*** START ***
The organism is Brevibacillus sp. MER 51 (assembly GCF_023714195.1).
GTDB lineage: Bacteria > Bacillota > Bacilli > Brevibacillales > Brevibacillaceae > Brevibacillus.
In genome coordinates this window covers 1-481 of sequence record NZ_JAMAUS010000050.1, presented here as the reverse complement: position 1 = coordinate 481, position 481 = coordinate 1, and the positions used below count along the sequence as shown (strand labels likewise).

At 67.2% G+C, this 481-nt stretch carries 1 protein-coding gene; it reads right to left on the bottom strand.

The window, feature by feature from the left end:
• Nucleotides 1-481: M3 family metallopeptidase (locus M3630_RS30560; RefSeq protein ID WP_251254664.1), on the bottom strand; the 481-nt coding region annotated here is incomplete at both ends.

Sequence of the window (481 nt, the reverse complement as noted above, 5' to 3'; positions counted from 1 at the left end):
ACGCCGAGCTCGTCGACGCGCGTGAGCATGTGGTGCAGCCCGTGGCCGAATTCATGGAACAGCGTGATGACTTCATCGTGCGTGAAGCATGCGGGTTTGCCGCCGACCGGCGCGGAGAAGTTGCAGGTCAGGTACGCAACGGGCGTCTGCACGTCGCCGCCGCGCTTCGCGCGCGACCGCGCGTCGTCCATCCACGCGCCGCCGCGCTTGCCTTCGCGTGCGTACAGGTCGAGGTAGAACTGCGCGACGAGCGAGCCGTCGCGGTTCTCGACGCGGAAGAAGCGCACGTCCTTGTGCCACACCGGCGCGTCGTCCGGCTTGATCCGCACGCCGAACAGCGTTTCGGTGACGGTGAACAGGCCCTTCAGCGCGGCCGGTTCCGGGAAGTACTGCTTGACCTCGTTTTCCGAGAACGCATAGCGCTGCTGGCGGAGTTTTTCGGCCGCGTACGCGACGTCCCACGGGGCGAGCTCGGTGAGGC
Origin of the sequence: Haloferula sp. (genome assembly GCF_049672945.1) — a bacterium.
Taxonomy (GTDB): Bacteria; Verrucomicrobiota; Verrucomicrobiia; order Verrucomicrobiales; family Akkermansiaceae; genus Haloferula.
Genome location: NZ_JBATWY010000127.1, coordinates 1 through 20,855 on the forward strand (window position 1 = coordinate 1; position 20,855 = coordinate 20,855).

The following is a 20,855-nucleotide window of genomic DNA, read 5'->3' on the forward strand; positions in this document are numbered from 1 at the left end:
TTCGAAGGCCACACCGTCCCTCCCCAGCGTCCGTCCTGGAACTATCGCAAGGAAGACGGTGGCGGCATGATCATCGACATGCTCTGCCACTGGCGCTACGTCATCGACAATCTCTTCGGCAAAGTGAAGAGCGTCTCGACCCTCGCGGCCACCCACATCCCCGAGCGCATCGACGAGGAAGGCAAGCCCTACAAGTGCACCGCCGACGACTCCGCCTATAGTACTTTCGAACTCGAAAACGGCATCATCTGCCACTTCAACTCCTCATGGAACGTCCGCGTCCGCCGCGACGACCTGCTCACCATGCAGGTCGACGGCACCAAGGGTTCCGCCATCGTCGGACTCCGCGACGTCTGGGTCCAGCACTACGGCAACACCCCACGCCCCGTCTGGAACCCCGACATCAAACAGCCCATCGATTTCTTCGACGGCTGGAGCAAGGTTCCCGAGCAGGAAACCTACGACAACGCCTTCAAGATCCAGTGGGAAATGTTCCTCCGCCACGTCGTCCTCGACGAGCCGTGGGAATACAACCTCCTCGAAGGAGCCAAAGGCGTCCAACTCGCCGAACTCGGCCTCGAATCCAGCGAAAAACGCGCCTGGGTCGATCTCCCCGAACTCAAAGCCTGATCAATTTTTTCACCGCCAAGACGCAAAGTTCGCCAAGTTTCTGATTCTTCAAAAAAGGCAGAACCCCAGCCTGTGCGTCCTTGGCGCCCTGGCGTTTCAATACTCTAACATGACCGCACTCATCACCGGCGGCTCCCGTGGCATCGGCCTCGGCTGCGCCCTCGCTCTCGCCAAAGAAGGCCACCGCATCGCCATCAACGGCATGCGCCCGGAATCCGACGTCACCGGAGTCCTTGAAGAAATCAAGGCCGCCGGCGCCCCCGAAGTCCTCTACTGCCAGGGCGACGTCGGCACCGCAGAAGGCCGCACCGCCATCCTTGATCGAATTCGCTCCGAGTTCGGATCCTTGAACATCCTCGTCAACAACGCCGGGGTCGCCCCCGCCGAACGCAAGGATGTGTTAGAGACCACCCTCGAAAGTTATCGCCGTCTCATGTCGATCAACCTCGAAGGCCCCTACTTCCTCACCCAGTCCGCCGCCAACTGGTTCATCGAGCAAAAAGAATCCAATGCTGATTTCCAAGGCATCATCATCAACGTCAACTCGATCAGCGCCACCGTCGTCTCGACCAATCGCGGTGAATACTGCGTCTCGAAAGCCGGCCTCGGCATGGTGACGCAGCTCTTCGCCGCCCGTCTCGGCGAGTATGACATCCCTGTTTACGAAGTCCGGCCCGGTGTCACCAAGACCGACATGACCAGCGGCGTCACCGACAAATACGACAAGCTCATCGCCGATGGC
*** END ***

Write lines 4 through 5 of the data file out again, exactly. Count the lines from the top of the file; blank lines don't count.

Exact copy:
At 67.2% G+C, this 481-nt stretch carries 1 protein-coding gene; it reads right to left on the bottom strand.

The window, feature by feature from the left end: